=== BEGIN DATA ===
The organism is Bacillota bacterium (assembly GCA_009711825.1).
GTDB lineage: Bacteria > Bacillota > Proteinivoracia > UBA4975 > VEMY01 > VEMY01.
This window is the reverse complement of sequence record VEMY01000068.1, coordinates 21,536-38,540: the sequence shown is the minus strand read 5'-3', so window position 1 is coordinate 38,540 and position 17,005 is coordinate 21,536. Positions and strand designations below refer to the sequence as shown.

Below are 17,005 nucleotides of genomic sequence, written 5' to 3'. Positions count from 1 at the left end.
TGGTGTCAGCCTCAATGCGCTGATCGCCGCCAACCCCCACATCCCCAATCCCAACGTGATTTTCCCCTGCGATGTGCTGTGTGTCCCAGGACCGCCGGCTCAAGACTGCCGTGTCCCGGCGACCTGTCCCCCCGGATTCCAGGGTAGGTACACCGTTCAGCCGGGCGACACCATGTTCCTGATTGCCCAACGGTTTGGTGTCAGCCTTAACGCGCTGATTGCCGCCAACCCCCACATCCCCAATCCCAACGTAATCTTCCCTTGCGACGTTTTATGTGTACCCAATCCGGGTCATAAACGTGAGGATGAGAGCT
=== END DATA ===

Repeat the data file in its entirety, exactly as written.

The organism is Bacillota bacterium (assembly GCA_009711825.1).
GTDB lineage: Bacteria > Bacillota > Proteinivoracia > UBA4975 > VEMY01 > VEMY01.
This window is the reverse complement of sequence record VEMY01000068.1, coordinates 21,536-38,540: the sequence shown is the minus strand read 5'-3', so window position 1 is coordinate 38,540 and position 17,005 is coordinate 21,536. Positions and strand designations below refer to the sequence as shown.

Below are 17,005 nucleotides of genomic sequence, written 5' to 3'. Positions count from 1 at the left end.
TGGTGTCAGCCTCAATGCGCTGATCGCCGCCAACCCCCACATCCCCAATCCCAACGTGATTTTCCCCTGCGATGTGCTGTGTGTCCCAGGACCGCCGGCTCAAGACTGCCGTGTCCCGGCGACCTGTCCCCCCGGATTCCAGGGTAGGTACACCGTTCAGCCGGGCGACACCATGTTCCTGATTGCCCAACGGTTTGGTGTCAGCCTTAACGCGCTGATTGCCGCCAACCCCCACATCCCCAATCCCAACGTAATCTTCCCTTGCGACGTTTTATGTGTACCCAATCCGGGTCATAAACGTGAGGATGAGAGCT